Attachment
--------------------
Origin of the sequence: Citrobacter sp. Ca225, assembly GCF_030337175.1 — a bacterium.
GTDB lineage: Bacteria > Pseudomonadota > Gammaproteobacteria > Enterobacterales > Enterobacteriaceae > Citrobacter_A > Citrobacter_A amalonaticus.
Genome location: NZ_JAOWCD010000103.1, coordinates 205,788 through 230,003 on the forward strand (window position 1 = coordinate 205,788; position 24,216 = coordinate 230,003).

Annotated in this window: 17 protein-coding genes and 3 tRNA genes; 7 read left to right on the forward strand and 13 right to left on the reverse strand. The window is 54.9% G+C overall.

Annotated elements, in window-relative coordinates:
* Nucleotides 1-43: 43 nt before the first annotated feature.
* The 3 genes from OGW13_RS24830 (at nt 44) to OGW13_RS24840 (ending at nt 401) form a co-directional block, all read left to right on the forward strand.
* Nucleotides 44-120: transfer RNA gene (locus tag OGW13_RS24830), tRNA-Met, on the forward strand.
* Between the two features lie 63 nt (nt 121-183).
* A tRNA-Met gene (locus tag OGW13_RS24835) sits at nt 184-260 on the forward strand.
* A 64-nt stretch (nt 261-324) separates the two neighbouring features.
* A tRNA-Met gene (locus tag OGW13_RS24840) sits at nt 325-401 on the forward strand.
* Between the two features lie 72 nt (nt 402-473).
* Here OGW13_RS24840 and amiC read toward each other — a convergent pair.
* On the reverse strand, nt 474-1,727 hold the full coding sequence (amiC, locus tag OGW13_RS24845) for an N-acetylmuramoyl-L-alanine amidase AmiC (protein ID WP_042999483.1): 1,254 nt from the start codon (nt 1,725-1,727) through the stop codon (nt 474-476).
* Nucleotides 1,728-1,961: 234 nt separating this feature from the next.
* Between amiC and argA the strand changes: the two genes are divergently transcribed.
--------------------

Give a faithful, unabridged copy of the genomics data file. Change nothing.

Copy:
Origin of the sequence: Citrobacter sp. Ca225, assembly GCF_030337175.1 — a bacterium.
GTDB lineage: Bacteria > Pseudomonadota > Gammaproteobacteria > Enterobacterales > Enterobacteriaceae > Citrobacter_A > Citrobacter_A amalonaticus.
Genome location: NZ_JAOWCD010000103.1, coordinates 205,788 through 230,003 on the forward strand (window position 1 = coordinate 205,788; position 24,216 = coordinate 230,003).

Annotated in this window: 17 protein-coding genes and 3 tRNA genes; 7 read left to right on the forward strand and 13 right to left on the reverse strand. The window is 54.9% G+C overall.

Annotated elements, in window-relative coordinates:
* Nucleotides 1-43: 43 nt before the first annotated feature.
* The 3 genes from OGW13_RS24830 (at nt 44) to OGW13_RS24840 (ending at nt 401) form a co-directional block, all read left to right on the forward strand.
* Nucleotides 44-120: transfer RNA gene (locus tag OGW13_RS24830), tRNA-Met, on the forward strand.
* Between the two features lie 63 nt (nt 121-183).
* A tRNA-Met gene (locus tag OGW13_RS24835) sits at nt 184-260 on the forward strand.
* A 64-nt stretch (nt 261-324) separates the two neighbouring features.
* A tRNA-Met gene (locus tag OGW13_RS24840) sits at nt 325-401 on the forward strand.
* Between the two features lie 72 nt (nt 402-473).
* Here OGW13_RS24840 and amiC read toward each other — a convergent pair.
* On the reverse strand, nt 474-1,727 hold the full coding sequence (amiC, locus tag OGW13_RS24845) for an N-acetylmuramoyl-L-alanine amidase AmiC (protein ID WP_042999483.1): 1,254 nt from the start codon (nt 1,725-1,727) through the stop codon (nt 474-476).
* Nucleotides 1,728-1,961: 234 nt separating this feature from the next.
* Between amiC and argA the strand changes: the two genes are divergently transcribed.